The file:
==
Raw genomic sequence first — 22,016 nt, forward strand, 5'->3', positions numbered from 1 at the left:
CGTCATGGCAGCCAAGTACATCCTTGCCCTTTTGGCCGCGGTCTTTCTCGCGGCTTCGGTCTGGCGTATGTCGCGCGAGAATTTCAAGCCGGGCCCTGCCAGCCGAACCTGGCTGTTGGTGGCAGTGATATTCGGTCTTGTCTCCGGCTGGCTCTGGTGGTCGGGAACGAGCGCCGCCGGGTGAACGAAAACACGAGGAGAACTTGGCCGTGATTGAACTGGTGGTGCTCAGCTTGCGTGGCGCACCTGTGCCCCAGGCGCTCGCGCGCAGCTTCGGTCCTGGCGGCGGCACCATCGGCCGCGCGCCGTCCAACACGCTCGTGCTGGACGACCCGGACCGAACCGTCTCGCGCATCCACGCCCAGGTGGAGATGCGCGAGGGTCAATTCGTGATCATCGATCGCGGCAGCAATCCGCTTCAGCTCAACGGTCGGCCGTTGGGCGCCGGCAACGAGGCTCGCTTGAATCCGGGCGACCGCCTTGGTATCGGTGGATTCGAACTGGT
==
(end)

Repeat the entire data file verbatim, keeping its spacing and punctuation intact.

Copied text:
Raw genomic sequence first — 22,016 nt, forward strand, 5'->3', positions numbered from 1 at the left:
CGTCATGGCAGCCAAGTACATCCTTGCCCTTTTGGCCGCGGTCTTTCTCGCGGCTTCGGTCTGGCGTATGTCGCGCGAGAATTTCAAGCCGGGCCCTGCCAGCCGAACCTGGCTGTTGGTGGCAGTGATATTCGGTCTTGTCTCCGGCTGGCTCTGGTGGTCGGGAACGAGCGCCGCCGGGTGAACGAAAACACGAGGAGAACTTGGCCGTGATTGAACTGGTGGTGCTCAGCTTGCGTGGCGCACCTGTGCCCCAGGCGCTCGCGCGCAGCTTCGGTCCTGGCGGCGGCACCATCGGCCGCGCGCCGTCCAACACGCTCGTGCTGGACGACCCGGACCGAACCGTCTCGCGCATCCACGCCCAGGTGGAGATGCGCGAGGGTCAATTCGTGATCATCGATCGCGGCAGCAATCCGCTTCAGCTCAACGGTCGGCCGTTGGGCGCCGGCAACGAGGCTCGCTTGAATCCGGGCGACCGCCTTGGTATCGGTGGATTCGAACTGGT